Leacock House heritage de-listing vote splits committee


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The fate of one of Winnipeg’s oldest heritage buildings is unclear, after a call to allow its demolition left a city committee deadlocked.

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The fate of one of Winnipeg’s oldest heritage buildings is unclear, after a call to allow its demolition left a city committee deadlocked.

Social services organization Marymound, which owns Leacock House (442 Scotia St.), is asking the city to remove the structure from its list of historical resources, so it can be torn down to make room for a long-planned transition home.

Marymound had originally hoped to convert the current building into a home for youth struggling with mental health challenges, substance misuse, trauma and other complex needs. However, it concluded the 1878-built structure would be far too expensive to renovate and ill-fitted for the intended purpose.

“For this type of program… the space is really incompatible. (For example), we have this beautiful staircase… (and) it is rife with risk to die by suicide in that space. To make it suicide-safe was, as one person said, just architectural gymnastics. So the house itself is not fit for that need,” Nancy Parker, executive director of Marymound, told council’s property and development committee Thursday.

Parker said Marymound must also ensure it directs donations toward projects that directly serve youth, not heritage preservation. She said the group was not able to obtain heritage grants to cover the extra costs.

“To renovate this building now, for any purpose, is just too expensive. We have huge needs in our community that demand our service… It borders on unethical for me now not to direct our money to core service development.”

Marymound officials believe renovating the existing heritage building would cost more than double the price of building new. Prior to the COVID-19 pandemic and the soaring construction costs that followed, the organization estimated it would cost at least $4.7 million to renovate, while protecting all of its character-defining elements.

By contrast, a heritage advocate suggested far more work is needed to try to save Leacock House.

“Let’s be clear today that the de-listing means demolition… it (would) be imminent demolition… This is architecturally significant (and) one of the oldest (structures) in the city of Winnipeg,” said Cindy Tugwell, executive director of Heritage Winnipeg.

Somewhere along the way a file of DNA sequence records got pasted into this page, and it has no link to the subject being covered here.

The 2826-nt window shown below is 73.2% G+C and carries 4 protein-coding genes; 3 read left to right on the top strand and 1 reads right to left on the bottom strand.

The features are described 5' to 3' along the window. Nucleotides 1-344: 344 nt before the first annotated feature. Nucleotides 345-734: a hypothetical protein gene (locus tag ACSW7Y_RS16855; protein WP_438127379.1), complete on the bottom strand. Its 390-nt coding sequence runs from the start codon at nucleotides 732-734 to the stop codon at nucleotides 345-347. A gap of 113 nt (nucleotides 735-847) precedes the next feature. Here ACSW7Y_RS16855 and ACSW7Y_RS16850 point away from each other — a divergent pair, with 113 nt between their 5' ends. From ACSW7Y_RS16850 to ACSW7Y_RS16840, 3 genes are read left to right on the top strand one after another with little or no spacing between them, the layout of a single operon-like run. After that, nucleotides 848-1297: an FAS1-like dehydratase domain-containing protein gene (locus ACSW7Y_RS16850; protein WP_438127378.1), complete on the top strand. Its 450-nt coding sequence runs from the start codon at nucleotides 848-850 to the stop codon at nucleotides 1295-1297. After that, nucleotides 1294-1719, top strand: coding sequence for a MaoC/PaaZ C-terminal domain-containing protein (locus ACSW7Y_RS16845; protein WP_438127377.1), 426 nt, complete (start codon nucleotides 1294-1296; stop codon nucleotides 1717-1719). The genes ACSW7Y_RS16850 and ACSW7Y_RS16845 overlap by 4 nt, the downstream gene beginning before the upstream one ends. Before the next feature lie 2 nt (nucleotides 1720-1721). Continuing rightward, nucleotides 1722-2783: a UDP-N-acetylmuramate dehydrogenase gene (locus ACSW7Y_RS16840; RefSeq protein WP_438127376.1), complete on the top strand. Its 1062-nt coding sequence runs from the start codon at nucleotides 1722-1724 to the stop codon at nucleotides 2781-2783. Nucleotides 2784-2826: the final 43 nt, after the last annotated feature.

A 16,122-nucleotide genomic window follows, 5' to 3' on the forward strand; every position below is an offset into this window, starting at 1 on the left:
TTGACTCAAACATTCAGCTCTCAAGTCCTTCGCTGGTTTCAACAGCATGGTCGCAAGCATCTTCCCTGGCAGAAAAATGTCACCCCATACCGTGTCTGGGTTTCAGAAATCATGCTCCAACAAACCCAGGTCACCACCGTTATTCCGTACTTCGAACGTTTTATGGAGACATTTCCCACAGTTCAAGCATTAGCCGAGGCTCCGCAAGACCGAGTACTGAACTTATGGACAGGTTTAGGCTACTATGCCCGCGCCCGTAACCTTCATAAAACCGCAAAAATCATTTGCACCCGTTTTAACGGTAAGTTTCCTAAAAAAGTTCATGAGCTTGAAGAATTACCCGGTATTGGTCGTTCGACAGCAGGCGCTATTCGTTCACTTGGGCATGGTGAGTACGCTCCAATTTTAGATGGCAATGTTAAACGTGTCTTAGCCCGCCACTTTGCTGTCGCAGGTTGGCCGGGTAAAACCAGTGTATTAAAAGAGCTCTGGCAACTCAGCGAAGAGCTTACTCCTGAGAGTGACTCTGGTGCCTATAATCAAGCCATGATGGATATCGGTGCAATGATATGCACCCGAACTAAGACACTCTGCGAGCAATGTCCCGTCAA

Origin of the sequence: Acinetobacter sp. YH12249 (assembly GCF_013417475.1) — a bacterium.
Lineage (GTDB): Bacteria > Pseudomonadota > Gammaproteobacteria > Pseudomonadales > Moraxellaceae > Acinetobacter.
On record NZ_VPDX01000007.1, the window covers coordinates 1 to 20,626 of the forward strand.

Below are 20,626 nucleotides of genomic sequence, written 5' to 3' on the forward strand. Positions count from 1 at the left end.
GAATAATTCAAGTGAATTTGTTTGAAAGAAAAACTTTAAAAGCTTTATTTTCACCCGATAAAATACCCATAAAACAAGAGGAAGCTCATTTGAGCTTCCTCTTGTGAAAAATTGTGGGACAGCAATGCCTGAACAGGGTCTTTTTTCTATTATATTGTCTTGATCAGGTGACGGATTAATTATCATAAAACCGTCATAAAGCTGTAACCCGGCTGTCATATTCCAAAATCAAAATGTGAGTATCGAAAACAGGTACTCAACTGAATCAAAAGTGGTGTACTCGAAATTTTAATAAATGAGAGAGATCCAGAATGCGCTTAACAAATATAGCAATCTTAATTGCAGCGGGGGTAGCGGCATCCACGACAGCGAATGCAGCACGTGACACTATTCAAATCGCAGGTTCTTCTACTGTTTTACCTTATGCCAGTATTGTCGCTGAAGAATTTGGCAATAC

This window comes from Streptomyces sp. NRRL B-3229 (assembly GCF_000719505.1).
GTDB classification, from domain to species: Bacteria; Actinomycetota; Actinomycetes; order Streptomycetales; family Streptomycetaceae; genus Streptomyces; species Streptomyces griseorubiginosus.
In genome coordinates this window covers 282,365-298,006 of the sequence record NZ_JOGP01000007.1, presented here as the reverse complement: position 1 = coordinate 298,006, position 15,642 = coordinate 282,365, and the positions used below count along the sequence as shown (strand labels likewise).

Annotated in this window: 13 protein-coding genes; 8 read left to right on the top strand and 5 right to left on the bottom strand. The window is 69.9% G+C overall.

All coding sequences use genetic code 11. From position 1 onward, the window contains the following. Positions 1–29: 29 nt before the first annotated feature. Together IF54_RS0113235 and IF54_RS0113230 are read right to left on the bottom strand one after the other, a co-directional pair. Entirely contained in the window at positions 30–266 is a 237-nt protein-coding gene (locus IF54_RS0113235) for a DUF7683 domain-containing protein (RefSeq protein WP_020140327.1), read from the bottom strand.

Tugwell accused Marymound of taking “the easy way out,” suggesting alternate uses for the building that would preserve it are still possible.

“I think it’s important that they recognize the 140 years prior that people have looked to save this property… Built heritage is for everyone in Winnipeg, not just for the person that owns it.”

Committee members failed to reach a consensus on the matter Thursday, casting a tied vote on removing the historical listing.

The matter will now go forward to full council with no recommendation.

Couns. Sherri Rollins and Matt Allard voted in favour of removing the heritage protection; Couns. Shawn Dobson and Evan Duncan were opposed.

“I do believe that this is presenting itself as a bit of an obstacle to the welfare of children in this city… I do agree (the structure is) a beautiful example of the Queen Anne style… but I, for one, will place my vote backing Marymound and the kids (it serves),” said Rollins.

By contrast, Dobson noted the group has a large property and suggested it could build the transition home at another spot while leaving Leacock House intact.

“I think that, because it’s so old and it’s such a historical resource, we have to think to the future and keep resources like that or we will lose them forever,” said Dobson.

In an interview, Parker said the group can’t simply add a new build elsewhere, partly because it also can’t afford to maintain Leacock House, which suffers from leaks and other disrepair.

“We can’t afford to maintain the building and we can’t afford to renovate the building — full stop,” she said. “To renovate (would cost) millions and we’re not seeing any heritage money that is applicable.”

The current historical listing protects the exterior of Leacock House and many interior features, including original tin ceilings, wood finishes, main staircase and curved glass windows.

City council is expected to cast the final vote on the matter Feb. 23.


Twitter: @joyanne_pursaga

Joyanne Pursaga

Joyanne Pursaga

Born and raised in Winnipeg, Joyanne loves to tell the stories of this city, especially when politics is involved. Joyanne became the city hall reporter for the Winnipeg Free Press in early 2020.


Updated on Thursday, February 2, 2023 6:20 PM CST: Updates image

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